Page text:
Some of Nashville’s homeless won’t have to go another night unprotected in the brutal cold weather anymore thanks to an East Nashville church. New Livingstone Church, 330 Hancock St, hosted a massive donation drive collecting warm wear items – gloves, hats, socks, thermal underwear, hand/feet warmers and scarves – to donate to Room in the Inn Program, an organization that offers shelter, food, clothing, assistance programs and other services for Nashville’s homeless.
This effort was in response to a homeless man who died on the steps of Crystal Fountain Church in East Nashville on Russell Street near South 10th Street. Close to 4,000 people are homeless in Nashville according to city officials. Despite beds begin available at the Rescue Mission and the Room in the Inn’s 15 church sites that offer warm shelters on cold nights, there are just not enough beds to keep everyone warm overnight, according to Karen Stevens, special projects director for Room in the Inn. She says it’s up to churches like New Livingstone to fill in the gap.
“We hope to never see another day when someone dies on the steps of a church which was originally established as a place for people to find refuge. On the heels of a holiday that tugs at our hearts and appeals to our good will, we are humbled to share in such a meaningful and worthwhile endeavor that benefits hurting humanity,” said Pastor Ronnie T. Mitchell, senior pastor of New Livingstone Church.
The day after James Fulmer, 50, was found dead, Mitchell put a call out to the church membership asking them to begin collecting items and to bring them to church on Sunday. He says he didn’t know how much would be donated with such short notice, but was pleasantly surprised and overwhelmed with the outpouring of donations.
“The impact on our membership has been telling. I know that they gave of themselves, and were pleased to do so. Seeing the church dig in and get this done sets a tone for the rest of the year,” said Mitchell.
The donation drive lasted through the following Wednesday. The community was asked to bring donations as well. In all, New Livingstone collected about 15, 20-gallon bags filled with all of the requested items, plus additional clothing items and baby clothes.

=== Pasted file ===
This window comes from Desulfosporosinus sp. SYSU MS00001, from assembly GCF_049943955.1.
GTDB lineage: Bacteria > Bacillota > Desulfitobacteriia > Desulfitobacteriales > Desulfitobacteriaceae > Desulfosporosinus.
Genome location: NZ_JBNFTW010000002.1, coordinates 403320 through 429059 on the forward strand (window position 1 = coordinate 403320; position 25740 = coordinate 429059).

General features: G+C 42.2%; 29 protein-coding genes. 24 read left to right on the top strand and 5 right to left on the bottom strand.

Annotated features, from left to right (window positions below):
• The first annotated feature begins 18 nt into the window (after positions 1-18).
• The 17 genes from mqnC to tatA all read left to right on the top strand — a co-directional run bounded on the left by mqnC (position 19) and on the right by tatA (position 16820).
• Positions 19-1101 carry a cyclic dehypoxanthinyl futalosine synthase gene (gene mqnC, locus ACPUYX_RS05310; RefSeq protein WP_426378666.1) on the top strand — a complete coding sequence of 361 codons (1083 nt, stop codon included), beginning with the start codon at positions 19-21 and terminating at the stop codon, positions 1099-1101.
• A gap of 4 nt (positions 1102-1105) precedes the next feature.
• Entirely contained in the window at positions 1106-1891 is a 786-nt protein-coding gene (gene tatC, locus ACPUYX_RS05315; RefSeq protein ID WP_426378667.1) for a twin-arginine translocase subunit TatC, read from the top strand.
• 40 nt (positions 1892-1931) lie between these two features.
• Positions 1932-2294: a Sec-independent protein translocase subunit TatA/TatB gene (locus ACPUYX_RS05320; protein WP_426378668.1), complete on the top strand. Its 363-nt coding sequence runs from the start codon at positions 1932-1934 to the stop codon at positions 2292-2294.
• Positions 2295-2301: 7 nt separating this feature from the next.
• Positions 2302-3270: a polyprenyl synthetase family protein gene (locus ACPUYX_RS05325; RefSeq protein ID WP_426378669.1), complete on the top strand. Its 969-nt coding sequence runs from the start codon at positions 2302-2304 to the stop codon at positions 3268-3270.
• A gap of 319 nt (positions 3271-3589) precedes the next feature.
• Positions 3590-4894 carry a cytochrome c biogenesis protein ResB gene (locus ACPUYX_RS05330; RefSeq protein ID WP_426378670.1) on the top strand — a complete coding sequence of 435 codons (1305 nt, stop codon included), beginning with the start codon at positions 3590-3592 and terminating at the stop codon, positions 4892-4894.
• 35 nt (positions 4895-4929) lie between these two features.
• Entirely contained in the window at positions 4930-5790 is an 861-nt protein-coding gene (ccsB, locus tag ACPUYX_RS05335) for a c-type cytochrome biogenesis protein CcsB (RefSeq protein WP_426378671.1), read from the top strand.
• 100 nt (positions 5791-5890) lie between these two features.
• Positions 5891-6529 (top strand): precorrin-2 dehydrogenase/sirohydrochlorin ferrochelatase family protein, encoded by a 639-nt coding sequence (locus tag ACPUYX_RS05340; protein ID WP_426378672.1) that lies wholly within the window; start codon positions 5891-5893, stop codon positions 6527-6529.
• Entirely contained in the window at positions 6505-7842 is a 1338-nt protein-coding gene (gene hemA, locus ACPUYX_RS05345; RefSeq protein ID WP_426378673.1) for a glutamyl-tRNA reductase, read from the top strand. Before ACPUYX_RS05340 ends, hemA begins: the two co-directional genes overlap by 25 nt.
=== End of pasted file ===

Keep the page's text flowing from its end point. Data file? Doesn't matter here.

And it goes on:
On Wednesday, Stevens, along with a group of volunteers met up with members from New Livingstone who delivered the donations. Stevens was shocked at the amount being donated.
“First of all, I had no idea that the community would come out and donate like this. To have the back of a pickup filled with bags to keep the streets of Nashville warm really brings tears to my eyes. There’s such a need out there,” said Stevens.
When the temperatures get as cold as 30s and 20 degrees overnight as it has been lately, teams of workers from Room in the Inn patrol the streets of Nashville, visiting with the homeless to make sure they’re okay. While on the patrol, they deliver items like those donated by New Livingstone to keep the homeless safe.
“The community is really generous to us most of the time, but the churches have really walked the walk and stepped up. Compared to what New Livingstone did, we have had nothing like this happen, but on a regular basis we have donations, but nothing on this magnitude,” said Stevens.
While giving Nashville’s homeless clothes, blankets, hats, etc is a great alternative, Room in the Inn officials say more is needed. They have about 180 churches who signed up with the program and promised to open their doors at night when it gets really cold, but only about a dozen churches actually do so. While opening the doors of the church would be the best and coziest option, Mitchell says New Livingstone is just not equipped to do so.
“The church actually participated in the Room in the Inn effort about 20 years ago. With a small facility, it was quite a challenge. Instead of opening our doors this time, we felt that we could make a positive impact in other ways. Many that are homeless will turn down an invite to stay inside anyway, therefore our collection of Cold Kits may help address their need of having more clothing as they brave the elements. When responding to hurting humanity , it may NOT be a bad idea to diversify the response,” said Mitchell.
Stevens says donation drives like the one New Livingstone did are very helpful and much appreciated, but more is needed. To donate to Room in the Inn or to have your church partner with Room in the Inn, visit www.RoomInTheInn.org or email volunteer@RoomintheInn.org.